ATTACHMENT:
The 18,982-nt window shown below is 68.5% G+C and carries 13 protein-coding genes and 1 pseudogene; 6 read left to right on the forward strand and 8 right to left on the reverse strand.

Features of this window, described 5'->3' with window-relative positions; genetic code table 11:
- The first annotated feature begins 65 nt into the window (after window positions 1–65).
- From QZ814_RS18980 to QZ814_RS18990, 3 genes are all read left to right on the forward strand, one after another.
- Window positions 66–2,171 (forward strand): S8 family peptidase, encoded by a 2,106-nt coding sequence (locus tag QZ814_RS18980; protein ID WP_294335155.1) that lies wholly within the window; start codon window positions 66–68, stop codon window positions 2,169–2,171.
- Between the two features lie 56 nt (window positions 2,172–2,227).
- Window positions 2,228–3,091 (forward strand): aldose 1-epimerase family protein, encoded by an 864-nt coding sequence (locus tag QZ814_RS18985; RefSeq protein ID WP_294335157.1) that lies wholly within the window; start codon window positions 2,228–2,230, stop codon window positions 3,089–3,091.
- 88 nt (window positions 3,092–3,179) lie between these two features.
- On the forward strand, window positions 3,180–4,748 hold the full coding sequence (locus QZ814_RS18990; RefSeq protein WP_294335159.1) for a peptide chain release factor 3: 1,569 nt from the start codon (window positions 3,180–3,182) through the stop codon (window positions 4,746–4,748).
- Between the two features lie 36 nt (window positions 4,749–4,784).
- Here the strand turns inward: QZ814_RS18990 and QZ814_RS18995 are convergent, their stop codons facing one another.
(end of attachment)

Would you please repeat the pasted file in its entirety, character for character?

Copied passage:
The 18,982-nt window shown below is 68.5% G+C and carries 13 protein-coding genes and 1 pseudogene; 6 read left to right on the forward strand and 8 right to left on the reverse strand.

Features of this window, described 5'->3' with window-relative positions; genetic code table 11:
- The first annotated feature begins 65 nt into the window (after window positions 1–65).
- From QZ814_RS18980 to QZ814_RS18990, 3 genes are all read left to right on the forward strand, one after another.
- Window positions 66–2,171 (forward strand): S8 family peptidase, encoded by a 2,106-nt coding sequence (locus tag QZ814_RS18980; protein ID WP_294335155.1) that lies wholly within the window; start codon window positions 66–68, stop codon window positions 2,169–2,171.
- Between the two features lie 56 nt (window positions 2,172–2,227).
- Window positions 2,228–3,091 (forward strand): aldose 1-epimerase family protein, encoded by an 864-nt coding sequence (locus tag QZ814_RS18985; RefSeq protein ID WP_294335157.1) that lies wholly within the window; start codon window positions 2,228–2,230, stop codon window positions 3,089–3,091.
- 88 nt (window positions 3,092–3,179) lie between these two features.
- On the forward strand, window positions 3,180–4,748 hold the full coding sequence (locus QZ814_RS18990; RefSeq protein WP_294335159.1) for a peptide chain release factor 3: 1,569 nt from the start codon (window positions 3,180–3,182) through the stop codon (window positions 4,746–4,748).
- Between the two features lie 36 nt (window positions 4,749–4,784).
- Here the strand turns inward: QZ814_RS18990 and QZ814_RS18995 are convergent, their stop codons facing one another.